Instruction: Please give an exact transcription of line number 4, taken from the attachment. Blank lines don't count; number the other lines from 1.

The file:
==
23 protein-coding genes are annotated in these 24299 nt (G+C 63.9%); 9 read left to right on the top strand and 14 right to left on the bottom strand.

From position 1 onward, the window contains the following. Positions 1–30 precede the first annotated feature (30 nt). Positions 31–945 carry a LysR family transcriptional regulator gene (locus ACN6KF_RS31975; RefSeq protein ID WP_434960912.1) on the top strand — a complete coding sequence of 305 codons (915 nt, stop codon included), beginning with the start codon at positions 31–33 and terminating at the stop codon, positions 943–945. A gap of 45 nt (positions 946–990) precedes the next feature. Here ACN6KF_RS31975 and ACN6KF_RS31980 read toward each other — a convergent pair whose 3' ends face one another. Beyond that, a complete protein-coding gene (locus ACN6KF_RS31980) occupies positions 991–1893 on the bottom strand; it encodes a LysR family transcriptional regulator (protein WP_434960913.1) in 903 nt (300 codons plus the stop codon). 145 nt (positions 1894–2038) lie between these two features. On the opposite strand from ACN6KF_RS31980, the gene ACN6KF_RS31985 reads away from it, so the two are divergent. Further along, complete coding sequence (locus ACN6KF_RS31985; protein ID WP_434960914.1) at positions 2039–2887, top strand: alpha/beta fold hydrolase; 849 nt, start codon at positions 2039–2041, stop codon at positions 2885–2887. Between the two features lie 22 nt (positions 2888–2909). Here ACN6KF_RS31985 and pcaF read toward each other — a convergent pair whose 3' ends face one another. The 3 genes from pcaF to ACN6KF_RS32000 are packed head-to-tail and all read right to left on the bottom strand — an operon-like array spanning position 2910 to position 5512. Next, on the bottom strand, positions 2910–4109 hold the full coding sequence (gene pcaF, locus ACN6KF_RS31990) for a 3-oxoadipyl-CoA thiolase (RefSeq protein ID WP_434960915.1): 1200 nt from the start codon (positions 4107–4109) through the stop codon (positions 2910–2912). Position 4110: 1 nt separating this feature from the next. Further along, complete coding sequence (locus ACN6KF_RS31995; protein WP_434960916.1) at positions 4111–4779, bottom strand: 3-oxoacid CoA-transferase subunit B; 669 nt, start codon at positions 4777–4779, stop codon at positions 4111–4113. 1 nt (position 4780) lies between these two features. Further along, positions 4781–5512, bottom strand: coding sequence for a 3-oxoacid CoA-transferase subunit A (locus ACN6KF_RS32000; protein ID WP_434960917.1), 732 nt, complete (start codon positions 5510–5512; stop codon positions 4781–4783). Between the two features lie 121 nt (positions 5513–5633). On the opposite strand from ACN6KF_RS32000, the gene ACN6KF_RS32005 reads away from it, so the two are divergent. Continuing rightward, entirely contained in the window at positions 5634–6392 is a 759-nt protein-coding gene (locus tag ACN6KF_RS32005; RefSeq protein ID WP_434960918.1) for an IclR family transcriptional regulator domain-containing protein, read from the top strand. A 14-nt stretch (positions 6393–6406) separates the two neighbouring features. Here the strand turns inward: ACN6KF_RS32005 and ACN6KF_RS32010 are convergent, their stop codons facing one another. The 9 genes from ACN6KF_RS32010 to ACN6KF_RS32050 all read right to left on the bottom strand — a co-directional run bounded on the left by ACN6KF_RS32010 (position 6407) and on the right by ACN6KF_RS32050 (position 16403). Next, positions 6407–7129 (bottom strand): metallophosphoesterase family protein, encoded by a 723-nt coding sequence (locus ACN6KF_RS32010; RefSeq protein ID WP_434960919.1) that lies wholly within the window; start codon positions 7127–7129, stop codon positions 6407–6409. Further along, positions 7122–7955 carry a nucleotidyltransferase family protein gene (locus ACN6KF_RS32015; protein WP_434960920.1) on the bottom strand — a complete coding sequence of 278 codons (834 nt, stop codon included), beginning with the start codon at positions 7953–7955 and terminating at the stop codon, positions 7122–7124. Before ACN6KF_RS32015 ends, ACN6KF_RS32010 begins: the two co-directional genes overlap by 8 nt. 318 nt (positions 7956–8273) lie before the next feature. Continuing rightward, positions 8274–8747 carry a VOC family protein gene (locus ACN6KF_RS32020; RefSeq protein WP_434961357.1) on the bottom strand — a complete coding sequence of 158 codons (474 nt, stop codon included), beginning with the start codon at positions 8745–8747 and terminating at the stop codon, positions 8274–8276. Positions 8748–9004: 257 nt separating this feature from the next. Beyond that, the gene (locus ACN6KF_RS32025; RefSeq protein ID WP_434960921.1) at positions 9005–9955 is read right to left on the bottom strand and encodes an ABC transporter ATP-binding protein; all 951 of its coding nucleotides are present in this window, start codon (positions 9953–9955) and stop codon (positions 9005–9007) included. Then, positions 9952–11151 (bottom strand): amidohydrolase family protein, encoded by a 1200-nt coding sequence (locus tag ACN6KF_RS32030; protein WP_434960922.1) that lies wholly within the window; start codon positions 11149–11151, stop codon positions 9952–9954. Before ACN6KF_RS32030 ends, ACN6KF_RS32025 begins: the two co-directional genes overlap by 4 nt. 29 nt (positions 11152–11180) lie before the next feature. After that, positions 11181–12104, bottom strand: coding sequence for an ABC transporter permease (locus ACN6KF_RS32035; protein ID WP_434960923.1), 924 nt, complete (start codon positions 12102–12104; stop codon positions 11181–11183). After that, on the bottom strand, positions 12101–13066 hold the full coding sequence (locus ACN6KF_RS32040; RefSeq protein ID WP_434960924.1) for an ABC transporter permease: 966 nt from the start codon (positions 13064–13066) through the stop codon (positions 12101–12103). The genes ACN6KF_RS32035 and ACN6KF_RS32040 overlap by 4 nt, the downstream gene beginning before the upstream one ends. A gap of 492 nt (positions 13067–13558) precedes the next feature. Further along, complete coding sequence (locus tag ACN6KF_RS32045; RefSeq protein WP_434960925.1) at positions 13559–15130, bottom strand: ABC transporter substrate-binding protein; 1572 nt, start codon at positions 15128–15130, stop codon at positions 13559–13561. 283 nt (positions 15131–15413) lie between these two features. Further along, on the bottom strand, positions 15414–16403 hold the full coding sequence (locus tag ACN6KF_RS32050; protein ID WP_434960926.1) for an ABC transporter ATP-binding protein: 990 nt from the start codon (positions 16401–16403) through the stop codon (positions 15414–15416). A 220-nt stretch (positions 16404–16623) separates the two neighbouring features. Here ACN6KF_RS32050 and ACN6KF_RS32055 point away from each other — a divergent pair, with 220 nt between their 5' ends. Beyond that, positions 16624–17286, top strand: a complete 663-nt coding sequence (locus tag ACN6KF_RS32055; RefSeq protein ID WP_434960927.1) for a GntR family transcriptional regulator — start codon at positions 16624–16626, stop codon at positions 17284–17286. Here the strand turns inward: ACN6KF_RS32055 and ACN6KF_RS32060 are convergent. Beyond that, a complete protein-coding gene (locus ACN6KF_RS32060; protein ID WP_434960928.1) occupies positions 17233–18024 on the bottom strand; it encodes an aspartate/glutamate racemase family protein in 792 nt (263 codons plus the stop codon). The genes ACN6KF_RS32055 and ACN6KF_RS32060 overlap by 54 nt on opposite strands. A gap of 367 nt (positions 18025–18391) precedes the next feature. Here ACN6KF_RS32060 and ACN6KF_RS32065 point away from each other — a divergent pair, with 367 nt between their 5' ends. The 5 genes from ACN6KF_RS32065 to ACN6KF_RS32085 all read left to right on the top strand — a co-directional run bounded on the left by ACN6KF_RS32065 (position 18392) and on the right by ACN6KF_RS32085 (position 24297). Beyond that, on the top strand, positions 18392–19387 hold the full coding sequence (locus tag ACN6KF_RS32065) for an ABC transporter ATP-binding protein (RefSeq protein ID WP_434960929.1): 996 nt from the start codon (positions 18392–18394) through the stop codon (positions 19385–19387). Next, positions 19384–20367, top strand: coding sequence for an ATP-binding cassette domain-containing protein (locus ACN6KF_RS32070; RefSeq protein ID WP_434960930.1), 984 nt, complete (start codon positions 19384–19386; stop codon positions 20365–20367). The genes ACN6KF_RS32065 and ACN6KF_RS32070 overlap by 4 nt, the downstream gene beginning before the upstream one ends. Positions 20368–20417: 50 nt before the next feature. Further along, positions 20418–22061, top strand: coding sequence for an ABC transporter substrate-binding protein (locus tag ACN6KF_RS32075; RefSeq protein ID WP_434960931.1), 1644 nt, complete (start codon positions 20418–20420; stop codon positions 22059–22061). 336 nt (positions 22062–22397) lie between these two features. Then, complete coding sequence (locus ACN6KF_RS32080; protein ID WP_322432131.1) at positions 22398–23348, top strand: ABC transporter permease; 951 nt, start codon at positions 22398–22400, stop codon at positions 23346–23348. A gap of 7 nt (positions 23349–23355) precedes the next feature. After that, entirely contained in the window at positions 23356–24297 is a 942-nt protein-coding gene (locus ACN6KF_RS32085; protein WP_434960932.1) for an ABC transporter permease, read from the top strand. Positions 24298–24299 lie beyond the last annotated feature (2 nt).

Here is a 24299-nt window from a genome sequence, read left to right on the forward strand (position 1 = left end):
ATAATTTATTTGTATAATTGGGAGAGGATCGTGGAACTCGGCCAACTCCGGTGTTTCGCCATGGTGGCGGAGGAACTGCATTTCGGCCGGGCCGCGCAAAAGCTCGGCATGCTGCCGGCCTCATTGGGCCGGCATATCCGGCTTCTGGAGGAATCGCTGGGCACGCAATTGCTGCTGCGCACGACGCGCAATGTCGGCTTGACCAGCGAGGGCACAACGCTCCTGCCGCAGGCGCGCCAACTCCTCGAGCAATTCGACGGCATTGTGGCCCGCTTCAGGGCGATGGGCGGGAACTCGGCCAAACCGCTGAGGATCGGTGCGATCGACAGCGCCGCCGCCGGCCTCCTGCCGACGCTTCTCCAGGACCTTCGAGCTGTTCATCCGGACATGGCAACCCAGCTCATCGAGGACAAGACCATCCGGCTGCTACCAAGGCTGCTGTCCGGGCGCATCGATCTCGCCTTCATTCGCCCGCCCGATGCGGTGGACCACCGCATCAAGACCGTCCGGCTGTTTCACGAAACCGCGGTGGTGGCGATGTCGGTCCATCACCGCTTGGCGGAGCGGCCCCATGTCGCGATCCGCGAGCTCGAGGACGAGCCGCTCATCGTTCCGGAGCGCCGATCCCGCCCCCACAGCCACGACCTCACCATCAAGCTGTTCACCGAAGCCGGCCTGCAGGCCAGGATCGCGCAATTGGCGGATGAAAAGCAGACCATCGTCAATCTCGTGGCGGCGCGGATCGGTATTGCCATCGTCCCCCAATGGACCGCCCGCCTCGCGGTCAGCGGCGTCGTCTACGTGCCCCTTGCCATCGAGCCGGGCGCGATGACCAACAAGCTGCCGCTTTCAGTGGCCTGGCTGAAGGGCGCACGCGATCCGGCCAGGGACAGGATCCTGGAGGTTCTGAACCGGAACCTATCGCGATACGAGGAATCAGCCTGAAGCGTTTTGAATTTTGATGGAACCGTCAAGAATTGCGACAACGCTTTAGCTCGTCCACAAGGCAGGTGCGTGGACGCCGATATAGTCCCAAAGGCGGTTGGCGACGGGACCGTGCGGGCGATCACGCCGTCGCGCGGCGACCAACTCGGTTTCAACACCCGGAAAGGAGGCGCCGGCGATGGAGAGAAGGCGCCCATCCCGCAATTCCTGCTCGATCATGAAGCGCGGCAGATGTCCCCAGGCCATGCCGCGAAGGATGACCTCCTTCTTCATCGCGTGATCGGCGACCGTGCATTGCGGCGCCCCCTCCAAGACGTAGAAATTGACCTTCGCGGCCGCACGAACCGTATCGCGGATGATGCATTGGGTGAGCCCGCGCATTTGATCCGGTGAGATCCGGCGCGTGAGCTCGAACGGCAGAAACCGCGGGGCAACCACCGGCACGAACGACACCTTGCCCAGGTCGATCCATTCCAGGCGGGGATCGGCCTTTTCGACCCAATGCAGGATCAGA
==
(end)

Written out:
ATAATTTATTTGTATAATTGGGAGAGGATCGTGGAACTCGGCCAACTCCGGTGTTTCGCCATGGTGGCGGAGGAACTGCATTTCGGCCGGGCCGCGCAAAAGCTCGGCATGCTGCCGGCCTCATTGGGCCGGCATATCCGGCTTCTGGAGGAATCGCTGGGCACGCAATTGCTGCTGCGCACGACGCGCAATGTCGGCTTGACCAGCGAGGGCACAACGCTCCTGCCGCAGGCGCGCCAACTCCTCGAGCAATTCGACGGCATTGTGGCCCGCTTCAGGGCGATGGGCGGGAACTCGGCCAAACCGCTGAGGATCGGTGCGATCGACAGCGCCGCCGCCGGCCTCCTGCCGACGCTTCTCCAGGACCTTCGAGCTGTTCATCCGGACATGGCAACCCAGCTCATCGAGGACAAGACCATCCGGCTGCTACCAAGGCTGCTGTCCGGGCGCATCGATCTCGCCTTCATTCGCCCGCCCGATGCGGTGGACCACCGCATCAAGACCGTCCGGCTGTTTCACGAAACCGCGGTGGTGGCGATGTCGGTCCATCACCGCTTGGCGGAGCGGCCCCATGTCGCGATCCGCGAGCTCGAGGACGAGCCGCTCATCGTTCCGGAGCGCCGATCCCGCCCCCACAGCCACGACCTCACCATCAAGCTGTTCACCGAAGCCGGCCTGCAGGCCAGGATCGCGCAATTGGCGGATGAAAAGCAGACCATCGTCAATCTCGTGGCGGCGCGGATCGGTATTGCCATCGTCCCCCAATGGACCGCCCGCCTCGCGGTCAGCGGCGTCGTCTACGTGCCCCTTGCCATCGAGCCGGGCGCGATGACCAACAAGCTGCCGCTTTCAGTGGCCTGGCTGAAGGGCGCACGCGATCCGGCCAGGGACAGGATCCTGGAGGTTCTGAACCGGAACCTATCGCGATACGAGGAATCAGCCTGAAGCGTTTTGAATTTTGATGGAACCGTCAAGAATTGCGACAACGCTTTAGCTCGTCCACAAGGCAGGTGCGTGGACGCCGATATAGTCCCAAAGGCGGTTGGCGACGGGACCGTGCGGGCGATCACGCCGTCGCGCGGCGACCAACTCGGTTTCAACACCCGGAAAGGAGGCGCCGGCGATGGAGAGAAGGCGCCCATCCCGCAATTCCTGCTCGATCATGAAGCGCGGCAGATGTCCCCAGGCCATGCCGCGAAGGATGACCTCCTTCTTCATCGCGTGATCGGCGACCGTGCATTGCGGCGCCCCCTCCAAGACGTAGAAATTGACCTTCGCGGCCGCACGAACCGTATCGCGGATGATGCATTGGGTGAGCCCGCGCATTTGATCCGGTGAGATCCGGCGCGTGAGCTCGAACGGCAGAAACCGCGGGGCAACCACCGGCACGAACGACACCTTGCCCAGGTCGATCCATTCCAGGCGGGGATCGGCCTTTTCGACCCAATGCAGGATCAGA